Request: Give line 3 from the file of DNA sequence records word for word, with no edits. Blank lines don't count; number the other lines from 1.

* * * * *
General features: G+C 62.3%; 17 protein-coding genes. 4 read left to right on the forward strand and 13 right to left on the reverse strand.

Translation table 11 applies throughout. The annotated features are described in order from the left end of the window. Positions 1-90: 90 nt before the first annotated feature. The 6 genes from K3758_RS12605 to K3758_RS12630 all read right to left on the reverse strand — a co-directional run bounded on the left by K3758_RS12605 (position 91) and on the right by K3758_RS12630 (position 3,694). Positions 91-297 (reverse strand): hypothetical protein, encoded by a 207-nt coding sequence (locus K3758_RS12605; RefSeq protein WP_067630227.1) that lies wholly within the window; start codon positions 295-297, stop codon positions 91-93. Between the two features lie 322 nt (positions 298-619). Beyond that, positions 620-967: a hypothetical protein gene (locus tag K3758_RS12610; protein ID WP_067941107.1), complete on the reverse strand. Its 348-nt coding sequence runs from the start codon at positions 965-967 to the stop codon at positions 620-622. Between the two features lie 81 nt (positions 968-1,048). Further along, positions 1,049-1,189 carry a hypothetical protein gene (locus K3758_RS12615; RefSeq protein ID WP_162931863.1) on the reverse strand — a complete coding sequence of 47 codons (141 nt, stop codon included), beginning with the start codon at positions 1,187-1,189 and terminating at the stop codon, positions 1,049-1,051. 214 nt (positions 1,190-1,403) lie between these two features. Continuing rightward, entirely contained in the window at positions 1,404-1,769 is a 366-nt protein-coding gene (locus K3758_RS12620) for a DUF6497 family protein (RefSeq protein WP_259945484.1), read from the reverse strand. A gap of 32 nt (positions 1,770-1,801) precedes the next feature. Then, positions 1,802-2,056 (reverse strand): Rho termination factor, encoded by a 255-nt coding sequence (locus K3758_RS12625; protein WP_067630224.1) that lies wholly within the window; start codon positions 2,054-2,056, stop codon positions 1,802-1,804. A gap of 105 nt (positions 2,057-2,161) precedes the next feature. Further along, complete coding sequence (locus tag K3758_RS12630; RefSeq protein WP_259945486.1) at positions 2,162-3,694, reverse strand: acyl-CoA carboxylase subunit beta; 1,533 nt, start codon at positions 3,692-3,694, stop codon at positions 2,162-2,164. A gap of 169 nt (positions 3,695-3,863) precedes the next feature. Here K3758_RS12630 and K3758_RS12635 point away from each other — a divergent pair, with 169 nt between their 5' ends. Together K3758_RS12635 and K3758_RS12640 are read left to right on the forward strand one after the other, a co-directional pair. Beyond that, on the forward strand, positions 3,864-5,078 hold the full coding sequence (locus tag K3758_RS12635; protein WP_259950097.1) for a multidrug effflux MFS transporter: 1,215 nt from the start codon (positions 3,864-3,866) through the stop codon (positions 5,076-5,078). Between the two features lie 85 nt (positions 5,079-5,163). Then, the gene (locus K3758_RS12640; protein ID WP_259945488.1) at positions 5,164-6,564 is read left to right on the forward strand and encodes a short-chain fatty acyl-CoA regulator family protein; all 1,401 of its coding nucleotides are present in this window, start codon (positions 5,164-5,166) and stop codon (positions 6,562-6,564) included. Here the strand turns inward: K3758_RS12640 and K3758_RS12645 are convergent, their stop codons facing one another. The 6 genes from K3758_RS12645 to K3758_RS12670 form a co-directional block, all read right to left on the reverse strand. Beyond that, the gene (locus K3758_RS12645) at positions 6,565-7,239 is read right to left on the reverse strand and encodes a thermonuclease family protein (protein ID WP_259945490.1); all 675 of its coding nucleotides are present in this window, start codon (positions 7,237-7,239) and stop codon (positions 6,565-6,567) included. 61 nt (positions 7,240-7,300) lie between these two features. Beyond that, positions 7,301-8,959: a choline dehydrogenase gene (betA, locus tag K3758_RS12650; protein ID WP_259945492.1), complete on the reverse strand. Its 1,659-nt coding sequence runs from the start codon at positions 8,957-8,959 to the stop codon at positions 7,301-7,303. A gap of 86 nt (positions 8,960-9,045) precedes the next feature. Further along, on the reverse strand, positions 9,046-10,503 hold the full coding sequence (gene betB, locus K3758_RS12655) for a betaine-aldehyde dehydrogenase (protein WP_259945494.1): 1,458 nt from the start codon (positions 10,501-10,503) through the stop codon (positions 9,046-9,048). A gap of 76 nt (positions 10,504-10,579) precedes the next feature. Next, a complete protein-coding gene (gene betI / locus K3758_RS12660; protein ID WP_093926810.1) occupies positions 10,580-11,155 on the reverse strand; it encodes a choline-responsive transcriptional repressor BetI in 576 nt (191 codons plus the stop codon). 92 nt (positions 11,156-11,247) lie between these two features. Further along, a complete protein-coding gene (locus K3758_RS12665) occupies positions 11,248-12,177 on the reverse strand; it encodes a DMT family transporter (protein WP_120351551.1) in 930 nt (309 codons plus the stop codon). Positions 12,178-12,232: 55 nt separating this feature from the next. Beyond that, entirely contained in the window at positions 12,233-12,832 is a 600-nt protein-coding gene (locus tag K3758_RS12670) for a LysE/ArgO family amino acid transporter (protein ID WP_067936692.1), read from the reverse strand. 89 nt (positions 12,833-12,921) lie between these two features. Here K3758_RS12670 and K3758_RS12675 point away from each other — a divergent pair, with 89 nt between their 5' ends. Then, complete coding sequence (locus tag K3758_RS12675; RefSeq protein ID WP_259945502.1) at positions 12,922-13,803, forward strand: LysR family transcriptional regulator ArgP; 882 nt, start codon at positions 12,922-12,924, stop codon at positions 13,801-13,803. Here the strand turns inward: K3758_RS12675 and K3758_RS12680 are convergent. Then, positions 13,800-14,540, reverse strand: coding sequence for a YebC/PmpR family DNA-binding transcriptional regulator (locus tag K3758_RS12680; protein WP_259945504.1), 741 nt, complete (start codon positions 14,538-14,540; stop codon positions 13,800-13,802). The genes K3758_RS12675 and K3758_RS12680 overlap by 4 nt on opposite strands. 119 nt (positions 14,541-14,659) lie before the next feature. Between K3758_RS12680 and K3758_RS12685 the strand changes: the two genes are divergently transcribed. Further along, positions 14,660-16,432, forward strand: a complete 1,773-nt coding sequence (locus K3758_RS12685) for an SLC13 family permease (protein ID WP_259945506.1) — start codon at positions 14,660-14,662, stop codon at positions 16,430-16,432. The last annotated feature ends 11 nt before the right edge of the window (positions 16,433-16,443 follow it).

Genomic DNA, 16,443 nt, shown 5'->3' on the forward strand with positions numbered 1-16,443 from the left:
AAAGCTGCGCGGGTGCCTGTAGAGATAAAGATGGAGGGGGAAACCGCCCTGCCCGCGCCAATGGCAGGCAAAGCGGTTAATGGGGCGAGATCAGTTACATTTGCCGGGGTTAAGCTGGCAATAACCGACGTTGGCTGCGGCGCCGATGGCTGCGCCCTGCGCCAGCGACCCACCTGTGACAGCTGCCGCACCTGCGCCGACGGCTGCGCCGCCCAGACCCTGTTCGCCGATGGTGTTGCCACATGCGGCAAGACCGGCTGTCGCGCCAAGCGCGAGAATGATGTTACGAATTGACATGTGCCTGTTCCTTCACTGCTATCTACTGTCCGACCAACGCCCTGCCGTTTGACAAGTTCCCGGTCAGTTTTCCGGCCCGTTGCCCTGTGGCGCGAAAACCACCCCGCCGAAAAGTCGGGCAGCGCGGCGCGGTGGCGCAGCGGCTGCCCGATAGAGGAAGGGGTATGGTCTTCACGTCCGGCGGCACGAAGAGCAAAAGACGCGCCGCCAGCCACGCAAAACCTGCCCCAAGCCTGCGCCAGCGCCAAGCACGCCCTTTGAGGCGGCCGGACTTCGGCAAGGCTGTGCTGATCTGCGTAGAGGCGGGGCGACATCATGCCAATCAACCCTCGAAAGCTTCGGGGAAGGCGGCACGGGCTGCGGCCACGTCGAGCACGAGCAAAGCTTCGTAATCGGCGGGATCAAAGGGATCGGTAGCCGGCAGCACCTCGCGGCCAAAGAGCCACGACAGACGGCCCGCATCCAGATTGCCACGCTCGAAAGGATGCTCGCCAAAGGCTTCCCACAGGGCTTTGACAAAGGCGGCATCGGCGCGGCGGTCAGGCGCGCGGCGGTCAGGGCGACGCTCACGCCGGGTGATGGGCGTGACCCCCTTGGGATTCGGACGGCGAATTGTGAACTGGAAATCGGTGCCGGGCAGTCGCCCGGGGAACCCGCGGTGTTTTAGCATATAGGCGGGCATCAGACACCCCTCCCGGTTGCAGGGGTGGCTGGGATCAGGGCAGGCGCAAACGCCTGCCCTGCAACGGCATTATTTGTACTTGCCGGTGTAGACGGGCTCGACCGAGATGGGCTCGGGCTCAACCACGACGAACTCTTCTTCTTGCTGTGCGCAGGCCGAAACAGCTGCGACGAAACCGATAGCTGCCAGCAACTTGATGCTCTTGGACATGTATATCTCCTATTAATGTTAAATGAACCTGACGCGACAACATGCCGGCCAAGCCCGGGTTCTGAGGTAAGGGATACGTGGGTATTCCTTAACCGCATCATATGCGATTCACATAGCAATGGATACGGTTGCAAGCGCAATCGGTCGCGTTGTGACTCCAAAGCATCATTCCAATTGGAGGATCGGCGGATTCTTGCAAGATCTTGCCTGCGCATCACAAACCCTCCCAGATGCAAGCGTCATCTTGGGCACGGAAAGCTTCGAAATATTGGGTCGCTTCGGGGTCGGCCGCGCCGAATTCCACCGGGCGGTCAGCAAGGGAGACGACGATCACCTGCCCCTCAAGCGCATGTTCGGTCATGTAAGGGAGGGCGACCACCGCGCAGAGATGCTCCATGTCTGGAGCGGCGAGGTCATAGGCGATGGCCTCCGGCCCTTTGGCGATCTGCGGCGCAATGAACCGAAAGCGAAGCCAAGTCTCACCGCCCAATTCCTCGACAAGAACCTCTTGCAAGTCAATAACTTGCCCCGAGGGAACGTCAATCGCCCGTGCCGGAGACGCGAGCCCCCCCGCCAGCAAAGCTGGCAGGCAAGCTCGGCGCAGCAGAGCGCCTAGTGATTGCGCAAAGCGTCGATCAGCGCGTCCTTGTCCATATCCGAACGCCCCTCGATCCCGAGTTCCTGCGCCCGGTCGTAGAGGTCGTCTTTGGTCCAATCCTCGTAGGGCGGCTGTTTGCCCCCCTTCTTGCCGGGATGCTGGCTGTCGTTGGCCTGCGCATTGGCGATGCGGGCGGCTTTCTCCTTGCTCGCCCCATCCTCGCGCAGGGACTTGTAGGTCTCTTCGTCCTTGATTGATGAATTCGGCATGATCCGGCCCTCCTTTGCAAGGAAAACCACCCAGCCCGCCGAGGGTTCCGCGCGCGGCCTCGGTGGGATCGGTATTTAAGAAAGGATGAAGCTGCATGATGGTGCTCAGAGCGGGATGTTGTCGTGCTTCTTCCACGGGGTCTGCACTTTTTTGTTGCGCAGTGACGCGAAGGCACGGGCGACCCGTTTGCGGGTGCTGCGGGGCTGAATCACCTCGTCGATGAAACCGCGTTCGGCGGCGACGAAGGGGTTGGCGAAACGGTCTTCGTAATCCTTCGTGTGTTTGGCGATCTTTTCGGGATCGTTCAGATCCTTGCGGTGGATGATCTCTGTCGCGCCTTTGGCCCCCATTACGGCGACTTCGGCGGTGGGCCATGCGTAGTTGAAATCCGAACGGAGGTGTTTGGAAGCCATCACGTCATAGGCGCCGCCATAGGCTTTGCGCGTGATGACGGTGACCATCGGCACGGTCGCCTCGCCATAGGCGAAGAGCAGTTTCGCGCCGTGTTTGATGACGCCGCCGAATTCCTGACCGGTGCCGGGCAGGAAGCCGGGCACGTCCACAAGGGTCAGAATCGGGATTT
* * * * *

Genomic DNA, 16,443 nt, shown 5'->3' on the forward strand with positions numbered 1-16,443 from the left: